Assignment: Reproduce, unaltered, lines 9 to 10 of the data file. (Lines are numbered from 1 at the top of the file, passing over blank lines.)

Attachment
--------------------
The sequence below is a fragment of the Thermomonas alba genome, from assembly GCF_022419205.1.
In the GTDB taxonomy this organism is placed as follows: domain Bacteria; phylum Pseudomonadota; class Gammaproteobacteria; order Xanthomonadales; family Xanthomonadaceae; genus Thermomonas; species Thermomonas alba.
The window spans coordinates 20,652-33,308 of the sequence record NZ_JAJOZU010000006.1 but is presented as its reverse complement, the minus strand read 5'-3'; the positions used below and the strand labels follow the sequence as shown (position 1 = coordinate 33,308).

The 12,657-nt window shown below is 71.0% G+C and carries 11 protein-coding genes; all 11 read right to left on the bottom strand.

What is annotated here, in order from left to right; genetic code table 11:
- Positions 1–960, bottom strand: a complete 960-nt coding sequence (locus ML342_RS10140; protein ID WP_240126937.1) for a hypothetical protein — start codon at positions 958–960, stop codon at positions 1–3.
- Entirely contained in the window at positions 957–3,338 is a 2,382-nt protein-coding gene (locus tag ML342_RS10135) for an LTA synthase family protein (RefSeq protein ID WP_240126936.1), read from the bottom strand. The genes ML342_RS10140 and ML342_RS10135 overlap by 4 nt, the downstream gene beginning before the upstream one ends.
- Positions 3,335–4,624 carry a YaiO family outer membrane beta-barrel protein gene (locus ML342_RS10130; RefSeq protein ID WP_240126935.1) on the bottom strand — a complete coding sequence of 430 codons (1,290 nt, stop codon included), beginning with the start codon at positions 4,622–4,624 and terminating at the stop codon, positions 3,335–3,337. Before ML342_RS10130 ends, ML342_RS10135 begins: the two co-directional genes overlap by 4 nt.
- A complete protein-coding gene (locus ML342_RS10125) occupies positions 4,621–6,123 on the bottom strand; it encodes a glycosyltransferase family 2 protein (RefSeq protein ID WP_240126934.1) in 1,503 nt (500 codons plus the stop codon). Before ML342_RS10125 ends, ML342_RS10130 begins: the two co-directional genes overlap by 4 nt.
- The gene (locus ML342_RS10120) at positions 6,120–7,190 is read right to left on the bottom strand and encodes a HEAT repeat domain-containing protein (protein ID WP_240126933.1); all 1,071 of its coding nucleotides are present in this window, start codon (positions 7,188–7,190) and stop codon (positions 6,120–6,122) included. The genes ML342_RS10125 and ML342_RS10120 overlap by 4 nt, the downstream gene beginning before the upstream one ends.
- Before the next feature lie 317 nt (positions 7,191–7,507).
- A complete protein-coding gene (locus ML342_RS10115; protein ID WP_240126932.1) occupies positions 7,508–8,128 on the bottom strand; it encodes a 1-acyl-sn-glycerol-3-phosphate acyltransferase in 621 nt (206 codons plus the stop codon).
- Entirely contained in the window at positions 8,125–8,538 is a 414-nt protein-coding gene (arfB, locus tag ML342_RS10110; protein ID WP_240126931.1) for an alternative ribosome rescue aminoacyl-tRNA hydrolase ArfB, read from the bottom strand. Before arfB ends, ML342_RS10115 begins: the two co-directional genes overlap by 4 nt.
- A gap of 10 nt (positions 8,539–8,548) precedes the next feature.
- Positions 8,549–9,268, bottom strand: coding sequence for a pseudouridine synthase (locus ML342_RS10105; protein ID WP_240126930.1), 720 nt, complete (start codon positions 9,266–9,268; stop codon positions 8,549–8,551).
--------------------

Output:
- A complete protein-coding gene (locus ML342_RS10125) occupies positions 4,621–6,123 on the bottom strand; it encodes a glycosyltransferase family 2 protein (RefSeq protein ID WP_240126934.1) in 1,503 nt (500 codons plus the stop codon). Before ML342_RS10125 ends, ML342_RS10130 begins: the two co-directional genes overlap by 4 nt.
- The gene (locus ML342_RS10120) at positions 6,120–7,190 is read right to left on the bottom strand and encodes a HEAT repeat domain-containing protein (protein ID WP_240126933.1); all 1,071 of its coding nucleotides are present in this window, start codon (positions 7,188–7,190) and stop codon (positions 6,120–6,122) included. The genes ML342_RS10125 and ML342_RS10120 overlap by 4 nt, the downstream gene beginning before the upstream one ends.